“Facilities with five stars are considered to deliver much above the national average quality of care and those with one star are considered to deliver care that is rated much below average quality,” according to a technical report the University of Michigan Kidney Epidemiology and Cost Center prepared for the agency.
The ratings capture how well a facility avoids patient death, avoids unnecessary blood transfusions, removes waste from patients’ blood, keeps patients’ minerals in balance, and performs on other measures of patient quality of care, according to the agency’s Dialysis Facility Compare Handbook.
The quality measures that underlie the ratings significantly changed with the October 2018 data release, meaning the most recent data are, by and large, not comparable to past releases, an agency spokesperson confirmed to JR. A massive improvement or drop in an individual center’s rating from the October 2017 release to the October 2018 release could be due to the change in methodology, not necessarily because quality of care suddenly became much better or worse.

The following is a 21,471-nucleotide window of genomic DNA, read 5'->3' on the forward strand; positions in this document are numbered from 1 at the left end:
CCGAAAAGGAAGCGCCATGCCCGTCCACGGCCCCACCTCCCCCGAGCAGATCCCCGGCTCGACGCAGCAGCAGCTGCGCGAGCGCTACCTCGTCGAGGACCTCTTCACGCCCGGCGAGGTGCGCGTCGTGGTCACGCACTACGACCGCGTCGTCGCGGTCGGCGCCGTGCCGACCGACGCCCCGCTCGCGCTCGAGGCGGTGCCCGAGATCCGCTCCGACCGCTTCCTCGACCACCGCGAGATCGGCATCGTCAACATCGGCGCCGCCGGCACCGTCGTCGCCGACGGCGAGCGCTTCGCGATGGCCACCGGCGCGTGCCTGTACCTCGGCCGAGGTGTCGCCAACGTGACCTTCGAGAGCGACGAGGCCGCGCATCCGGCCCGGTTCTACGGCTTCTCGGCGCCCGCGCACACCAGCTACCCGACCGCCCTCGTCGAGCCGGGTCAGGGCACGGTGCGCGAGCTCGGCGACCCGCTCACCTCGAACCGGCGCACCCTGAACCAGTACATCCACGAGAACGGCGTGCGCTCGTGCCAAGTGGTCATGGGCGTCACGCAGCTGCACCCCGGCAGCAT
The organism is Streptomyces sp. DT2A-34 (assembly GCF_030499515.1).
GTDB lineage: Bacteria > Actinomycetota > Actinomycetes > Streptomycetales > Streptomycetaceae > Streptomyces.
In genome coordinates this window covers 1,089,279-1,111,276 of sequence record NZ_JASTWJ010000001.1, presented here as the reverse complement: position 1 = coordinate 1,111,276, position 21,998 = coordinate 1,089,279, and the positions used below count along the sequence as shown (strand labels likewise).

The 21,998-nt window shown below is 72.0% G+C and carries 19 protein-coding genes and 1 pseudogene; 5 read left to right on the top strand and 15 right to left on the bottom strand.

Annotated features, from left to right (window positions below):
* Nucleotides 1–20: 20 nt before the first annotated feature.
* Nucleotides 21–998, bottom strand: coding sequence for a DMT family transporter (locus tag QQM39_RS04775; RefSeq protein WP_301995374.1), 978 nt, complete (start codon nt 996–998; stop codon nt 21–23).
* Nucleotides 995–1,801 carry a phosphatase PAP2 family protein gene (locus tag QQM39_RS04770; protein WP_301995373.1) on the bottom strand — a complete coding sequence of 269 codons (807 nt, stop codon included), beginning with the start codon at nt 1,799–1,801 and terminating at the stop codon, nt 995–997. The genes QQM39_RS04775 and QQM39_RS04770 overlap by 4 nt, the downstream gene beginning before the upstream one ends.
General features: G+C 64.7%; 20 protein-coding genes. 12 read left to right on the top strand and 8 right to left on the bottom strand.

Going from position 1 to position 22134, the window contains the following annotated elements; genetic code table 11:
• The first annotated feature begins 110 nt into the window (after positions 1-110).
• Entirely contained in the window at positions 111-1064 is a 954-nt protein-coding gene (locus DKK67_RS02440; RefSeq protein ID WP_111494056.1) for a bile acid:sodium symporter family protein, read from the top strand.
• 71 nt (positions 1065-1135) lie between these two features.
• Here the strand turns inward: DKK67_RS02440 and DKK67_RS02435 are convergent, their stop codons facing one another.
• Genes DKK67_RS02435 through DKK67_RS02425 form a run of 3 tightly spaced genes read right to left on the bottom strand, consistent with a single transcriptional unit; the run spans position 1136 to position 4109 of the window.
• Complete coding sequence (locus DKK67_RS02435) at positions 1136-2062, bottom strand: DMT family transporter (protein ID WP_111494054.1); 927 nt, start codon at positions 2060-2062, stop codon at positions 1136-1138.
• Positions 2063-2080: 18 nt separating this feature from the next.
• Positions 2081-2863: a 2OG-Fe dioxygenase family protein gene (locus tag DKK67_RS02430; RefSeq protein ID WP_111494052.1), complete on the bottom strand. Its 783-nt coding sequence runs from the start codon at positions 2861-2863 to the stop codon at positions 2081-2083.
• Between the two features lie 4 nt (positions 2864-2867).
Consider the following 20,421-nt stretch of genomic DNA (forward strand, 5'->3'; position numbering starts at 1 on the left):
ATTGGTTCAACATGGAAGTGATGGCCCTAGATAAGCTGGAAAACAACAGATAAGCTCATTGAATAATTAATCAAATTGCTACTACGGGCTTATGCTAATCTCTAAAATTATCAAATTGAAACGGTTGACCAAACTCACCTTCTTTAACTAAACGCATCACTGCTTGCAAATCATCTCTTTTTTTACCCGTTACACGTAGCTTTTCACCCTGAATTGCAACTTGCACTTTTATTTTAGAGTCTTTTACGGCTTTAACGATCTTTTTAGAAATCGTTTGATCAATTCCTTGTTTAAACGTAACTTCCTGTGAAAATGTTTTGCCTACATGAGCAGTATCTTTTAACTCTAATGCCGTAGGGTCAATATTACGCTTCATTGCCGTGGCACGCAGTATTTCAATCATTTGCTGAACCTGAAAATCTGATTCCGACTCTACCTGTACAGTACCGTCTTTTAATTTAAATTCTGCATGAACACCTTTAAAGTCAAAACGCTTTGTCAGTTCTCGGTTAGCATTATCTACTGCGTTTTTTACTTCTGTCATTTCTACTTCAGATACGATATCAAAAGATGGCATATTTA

Dialysis center consolidation: A cautionary tale
Chances are good that the dialysis center near you is owned by DaVita or Fresenius. National chains own or manage 89% of centers — up from 86.4% from the 2015 data release — with 81% of chain centers split about evenly between DaVita and Fresenius, according to JR’s analysis. More than 88% of dialysis centers are for-profit enterprises, compared to 57% of community hospitals that are non-profit.